After all of that, it might come as a shock to hear that The Stick of Truth actually has some pretty solid gameplay to back up all of its faithfully recreated ideas and settings. The Stick of Truth is first and foremost an RPG, with turn-based combat and companions. Your first step involves picking a class. There are four options to choose from, namely the regular Warrior, Mage and Thief, and the not so regular Jew class. Naturally I chose Jew, because who the hell wouldn’t, and shortly after that a realised how incredible of a choice it was. Each class come with its own set of special attacks that are unlocked and upgraded as you level up. While a thief can sneak behind enemies and deal massive damage with a backstab, the Jew class is able to sling rocks from the Sling of David, or unleash a flurry of punches by mastering Jew-Jitsu. Hell you can even unleash waves of locusts, frogs and balls of fire, watching your foes burn and lose their lunch all over the floor as you gross them out on your way to victory. The four classes don’t make a real impact on how you play the game, or what weapons and equipment you’re able to use, but they do provide some visual, and hilarious, variety in terms of combat, and you’ll often find yourself hoping you have enough Power Points to use these skills as opposed to normal attacks.
Combat isn’t as simple as you commanding and watching the action unfold either. Each attack, including basic ones that just see you hitting your foes with your weapon of choice, require some form of input from you as the player. These range from simply timed button presses to a string of directional inputs, and even some Guitar Hero styled mini-games. The more powerful and devastating the attack, the more complex the action required, although once you become comfortable with most attacks you’ll rarely miss the opportunity to execute a perfect attack. Enemies also take up different stances that force you to change your tactics from time to time. Placement on the battlefield is key, as some enemies may block and protect ones that are behind them, forcing you to switch to your ranged option. Enemies can flip over to reflecting or riposting stances to further limit your options, while shielded enemies forced you to chip away at their number of damage free turns before you can really dispatch them. It all works really well together, especially when it’s just you and one of your companions, which eventually becomes a choice between 6 characters, up against nearly triple the number in foes. Unfortunately, combat often feels very easy, with only a handful of boss fights and random encounters really testing your strategic mind and asking you to be thoughtful about the order in which you queue up attacks.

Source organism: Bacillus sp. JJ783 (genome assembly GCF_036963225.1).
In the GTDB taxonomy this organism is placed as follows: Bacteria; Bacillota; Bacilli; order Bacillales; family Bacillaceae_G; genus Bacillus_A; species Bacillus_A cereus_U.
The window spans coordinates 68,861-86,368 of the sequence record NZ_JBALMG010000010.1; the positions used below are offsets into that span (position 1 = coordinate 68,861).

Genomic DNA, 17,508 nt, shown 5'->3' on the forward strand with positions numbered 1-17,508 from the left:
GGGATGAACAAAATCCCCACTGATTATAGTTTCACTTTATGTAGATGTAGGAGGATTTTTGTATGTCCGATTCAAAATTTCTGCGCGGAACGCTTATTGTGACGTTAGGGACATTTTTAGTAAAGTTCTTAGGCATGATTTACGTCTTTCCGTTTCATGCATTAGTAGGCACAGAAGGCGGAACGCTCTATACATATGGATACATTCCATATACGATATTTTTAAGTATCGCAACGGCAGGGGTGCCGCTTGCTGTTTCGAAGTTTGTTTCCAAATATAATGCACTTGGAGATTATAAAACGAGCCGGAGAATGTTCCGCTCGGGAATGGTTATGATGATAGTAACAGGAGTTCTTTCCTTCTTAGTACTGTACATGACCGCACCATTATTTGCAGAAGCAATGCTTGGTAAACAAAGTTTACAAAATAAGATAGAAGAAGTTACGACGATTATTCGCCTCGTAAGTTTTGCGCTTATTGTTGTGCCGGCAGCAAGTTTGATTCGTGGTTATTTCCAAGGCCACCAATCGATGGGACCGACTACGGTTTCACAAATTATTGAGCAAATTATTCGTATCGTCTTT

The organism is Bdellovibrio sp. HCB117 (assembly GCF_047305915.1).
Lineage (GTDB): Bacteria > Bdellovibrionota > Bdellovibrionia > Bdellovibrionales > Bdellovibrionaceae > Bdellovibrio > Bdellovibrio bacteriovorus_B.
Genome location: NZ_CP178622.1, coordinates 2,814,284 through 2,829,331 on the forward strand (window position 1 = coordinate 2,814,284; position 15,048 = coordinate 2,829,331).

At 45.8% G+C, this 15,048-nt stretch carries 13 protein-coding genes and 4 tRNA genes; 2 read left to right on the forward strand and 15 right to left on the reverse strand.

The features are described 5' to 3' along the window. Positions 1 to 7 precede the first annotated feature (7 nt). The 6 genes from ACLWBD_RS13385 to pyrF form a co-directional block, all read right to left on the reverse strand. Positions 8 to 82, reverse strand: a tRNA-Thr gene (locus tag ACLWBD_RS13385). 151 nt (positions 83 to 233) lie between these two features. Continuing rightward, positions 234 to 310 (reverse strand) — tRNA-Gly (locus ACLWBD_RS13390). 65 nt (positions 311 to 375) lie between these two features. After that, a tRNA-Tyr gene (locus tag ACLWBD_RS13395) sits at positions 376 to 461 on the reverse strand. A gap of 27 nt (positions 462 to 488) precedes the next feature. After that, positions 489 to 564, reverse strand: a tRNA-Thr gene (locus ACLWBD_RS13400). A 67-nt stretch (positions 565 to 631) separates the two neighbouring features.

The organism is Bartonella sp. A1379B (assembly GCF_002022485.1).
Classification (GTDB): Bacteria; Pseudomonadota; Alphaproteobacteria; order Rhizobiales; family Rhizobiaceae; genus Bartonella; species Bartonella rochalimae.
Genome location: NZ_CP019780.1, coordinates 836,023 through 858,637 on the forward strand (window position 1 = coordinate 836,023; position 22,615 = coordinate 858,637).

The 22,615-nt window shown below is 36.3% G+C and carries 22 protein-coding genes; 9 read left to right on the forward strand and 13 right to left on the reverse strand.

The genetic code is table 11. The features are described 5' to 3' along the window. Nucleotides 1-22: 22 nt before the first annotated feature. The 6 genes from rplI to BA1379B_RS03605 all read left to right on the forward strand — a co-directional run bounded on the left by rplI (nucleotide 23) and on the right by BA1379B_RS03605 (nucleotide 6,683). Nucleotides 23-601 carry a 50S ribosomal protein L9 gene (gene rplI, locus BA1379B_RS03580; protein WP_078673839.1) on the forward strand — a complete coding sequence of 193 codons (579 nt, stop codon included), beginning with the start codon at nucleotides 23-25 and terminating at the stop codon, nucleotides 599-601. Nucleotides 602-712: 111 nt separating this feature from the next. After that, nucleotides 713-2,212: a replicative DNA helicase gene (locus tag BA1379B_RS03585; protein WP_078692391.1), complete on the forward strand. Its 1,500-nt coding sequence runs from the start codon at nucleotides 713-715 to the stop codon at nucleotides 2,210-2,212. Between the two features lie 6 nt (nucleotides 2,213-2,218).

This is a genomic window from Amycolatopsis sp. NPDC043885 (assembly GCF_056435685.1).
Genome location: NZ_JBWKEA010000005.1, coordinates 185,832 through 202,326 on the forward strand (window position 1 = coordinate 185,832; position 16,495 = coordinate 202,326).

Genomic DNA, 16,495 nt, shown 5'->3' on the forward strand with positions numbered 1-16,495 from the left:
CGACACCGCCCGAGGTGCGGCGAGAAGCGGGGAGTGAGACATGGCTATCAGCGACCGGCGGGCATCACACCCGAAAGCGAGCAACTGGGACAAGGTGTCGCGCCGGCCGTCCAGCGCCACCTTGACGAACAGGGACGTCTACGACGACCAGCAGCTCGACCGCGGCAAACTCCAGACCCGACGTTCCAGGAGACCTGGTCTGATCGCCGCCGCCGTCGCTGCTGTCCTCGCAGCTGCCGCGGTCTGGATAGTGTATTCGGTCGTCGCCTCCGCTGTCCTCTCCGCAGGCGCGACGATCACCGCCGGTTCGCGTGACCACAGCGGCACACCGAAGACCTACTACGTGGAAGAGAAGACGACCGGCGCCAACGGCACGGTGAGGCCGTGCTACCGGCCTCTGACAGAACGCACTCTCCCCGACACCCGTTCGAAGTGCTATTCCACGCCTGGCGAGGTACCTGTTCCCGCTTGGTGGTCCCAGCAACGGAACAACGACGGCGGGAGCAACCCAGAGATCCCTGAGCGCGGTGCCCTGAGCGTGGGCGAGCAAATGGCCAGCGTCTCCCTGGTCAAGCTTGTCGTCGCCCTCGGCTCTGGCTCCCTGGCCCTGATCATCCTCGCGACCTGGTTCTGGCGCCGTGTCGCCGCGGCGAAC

Combat doesn’t only occur when you’re face to face with enemies. A lot of South Park is interactive, and once you learn your first spell, which involves controlling a massive amount of flatulence, the environment really opens up. Flaming lanterns or open fires can now be turned into massive fire bombs, which immediately take out enemies nearby and save you the trouble of having to enter combat. A lot of the time the answer isn’t so clear cut, and there were a few occasions where I only saw a particular puzzle solution after I was forced to enter combat with a large number of enemies. This mechanic is great because it keeps the pace from just shuffling you along from one combat scenario to the next, encouraging you to slow down, look around and think about what you could use to your advantage. It’s especially useful in situations where combat is difficult, allowing you to dispatch a few foes before having to risk your own life in combat. Companions also come in handy during these segments, with each having their own special ability that can be used to either distract enemies or lure them into traps, heal allies so that they can fight a few foes for you and more. While these are often not utilised in every situation, there are enough of them littered around for you to actually make use of them on a fairly regular basis, especially Butter’s handy healing ability.